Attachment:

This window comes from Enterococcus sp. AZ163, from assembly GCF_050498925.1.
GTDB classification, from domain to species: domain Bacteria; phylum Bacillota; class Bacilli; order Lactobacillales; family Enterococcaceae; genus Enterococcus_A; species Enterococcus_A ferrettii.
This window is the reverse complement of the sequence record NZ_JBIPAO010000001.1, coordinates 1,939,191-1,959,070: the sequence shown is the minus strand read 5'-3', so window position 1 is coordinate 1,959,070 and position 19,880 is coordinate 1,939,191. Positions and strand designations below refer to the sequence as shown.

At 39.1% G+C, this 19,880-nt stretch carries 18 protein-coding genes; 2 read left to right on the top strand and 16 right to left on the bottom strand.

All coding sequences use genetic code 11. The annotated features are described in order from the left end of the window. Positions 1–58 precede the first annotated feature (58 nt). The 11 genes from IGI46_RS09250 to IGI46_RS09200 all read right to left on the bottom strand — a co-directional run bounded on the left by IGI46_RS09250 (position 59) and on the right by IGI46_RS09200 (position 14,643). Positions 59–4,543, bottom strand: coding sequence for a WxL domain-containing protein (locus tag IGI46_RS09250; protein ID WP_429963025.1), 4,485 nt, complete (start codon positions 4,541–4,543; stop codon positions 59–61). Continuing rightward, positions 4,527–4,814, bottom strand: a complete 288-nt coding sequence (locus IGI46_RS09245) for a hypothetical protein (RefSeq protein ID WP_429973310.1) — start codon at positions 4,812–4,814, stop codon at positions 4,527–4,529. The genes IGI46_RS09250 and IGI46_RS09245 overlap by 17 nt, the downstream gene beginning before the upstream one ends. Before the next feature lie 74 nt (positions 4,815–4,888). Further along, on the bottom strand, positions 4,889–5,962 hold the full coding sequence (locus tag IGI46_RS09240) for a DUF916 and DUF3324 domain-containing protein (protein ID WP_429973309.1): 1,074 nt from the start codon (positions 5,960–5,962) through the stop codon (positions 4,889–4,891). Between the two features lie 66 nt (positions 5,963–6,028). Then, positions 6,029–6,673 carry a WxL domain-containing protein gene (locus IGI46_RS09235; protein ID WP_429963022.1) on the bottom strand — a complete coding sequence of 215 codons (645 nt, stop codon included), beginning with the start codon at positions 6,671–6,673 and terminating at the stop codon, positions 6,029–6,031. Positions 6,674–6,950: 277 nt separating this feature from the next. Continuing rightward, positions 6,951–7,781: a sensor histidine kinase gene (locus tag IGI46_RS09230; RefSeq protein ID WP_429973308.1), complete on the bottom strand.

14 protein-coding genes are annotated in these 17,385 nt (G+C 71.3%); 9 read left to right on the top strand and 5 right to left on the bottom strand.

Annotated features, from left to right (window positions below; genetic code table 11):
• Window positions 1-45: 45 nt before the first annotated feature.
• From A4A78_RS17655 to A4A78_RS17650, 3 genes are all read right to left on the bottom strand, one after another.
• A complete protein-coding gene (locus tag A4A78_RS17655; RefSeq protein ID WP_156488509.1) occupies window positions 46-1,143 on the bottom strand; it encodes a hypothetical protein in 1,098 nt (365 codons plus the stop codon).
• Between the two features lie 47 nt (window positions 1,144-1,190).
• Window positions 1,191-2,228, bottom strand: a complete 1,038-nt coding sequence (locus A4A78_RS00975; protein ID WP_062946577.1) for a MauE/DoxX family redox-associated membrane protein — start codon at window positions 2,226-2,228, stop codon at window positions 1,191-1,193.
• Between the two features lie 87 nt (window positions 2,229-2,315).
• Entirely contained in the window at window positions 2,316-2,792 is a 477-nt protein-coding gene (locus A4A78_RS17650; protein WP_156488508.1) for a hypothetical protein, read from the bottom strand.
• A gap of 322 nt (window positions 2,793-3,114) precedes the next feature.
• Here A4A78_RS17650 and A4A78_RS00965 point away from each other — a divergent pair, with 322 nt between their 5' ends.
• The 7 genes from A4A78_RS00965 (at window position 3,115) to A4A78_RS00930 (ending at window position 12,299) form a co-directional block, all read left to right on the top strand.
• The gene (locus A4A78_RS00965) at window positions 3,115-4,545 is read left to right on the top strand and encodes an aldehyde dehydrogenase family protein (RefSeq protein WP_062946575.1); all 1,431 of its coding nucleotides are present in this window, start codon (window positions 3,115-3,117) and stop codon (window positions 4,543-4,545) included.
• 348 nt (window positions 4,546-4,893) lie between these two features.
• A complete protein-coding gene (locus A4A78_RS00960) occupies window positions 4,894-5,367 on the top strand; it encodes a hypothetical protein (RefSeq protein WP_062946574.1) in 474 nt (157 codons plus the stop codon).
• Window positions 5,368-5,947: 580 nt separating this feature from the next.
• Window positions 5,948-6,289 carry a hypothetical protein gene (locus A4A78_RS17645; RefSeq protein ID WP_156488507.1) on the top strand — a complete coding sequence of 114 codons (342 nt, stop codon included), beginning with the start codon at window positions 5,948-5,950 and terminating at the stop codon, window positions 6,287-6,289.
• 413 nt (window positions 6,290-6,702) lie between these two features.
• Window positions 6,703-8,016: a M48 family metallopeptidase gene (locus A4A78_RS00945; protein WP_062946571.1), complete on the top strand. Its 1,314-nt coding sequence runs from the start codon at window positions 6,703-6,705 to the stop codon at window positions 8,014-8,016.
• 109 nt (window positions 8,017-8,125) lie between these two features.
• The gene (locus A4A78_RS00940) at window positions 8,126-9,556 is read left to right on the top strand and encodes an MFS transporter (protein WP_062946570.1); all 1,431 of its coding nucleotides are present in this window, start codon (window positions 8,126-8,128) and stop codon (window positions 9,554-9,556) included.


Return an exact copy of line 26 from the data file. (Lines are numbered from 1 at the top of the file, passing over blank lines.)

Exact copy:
• The gene (locus A4A78_RS00940) at window positions 8,126-9,556 is read left to right on the top strand and encodes an MFS transporter (protein WP_062946570.1); all 1,431 of its coding nucleotides are present in this window, start codon (window positions 8,126-8,128) and stop codon (window positions 9,554-9,556) included.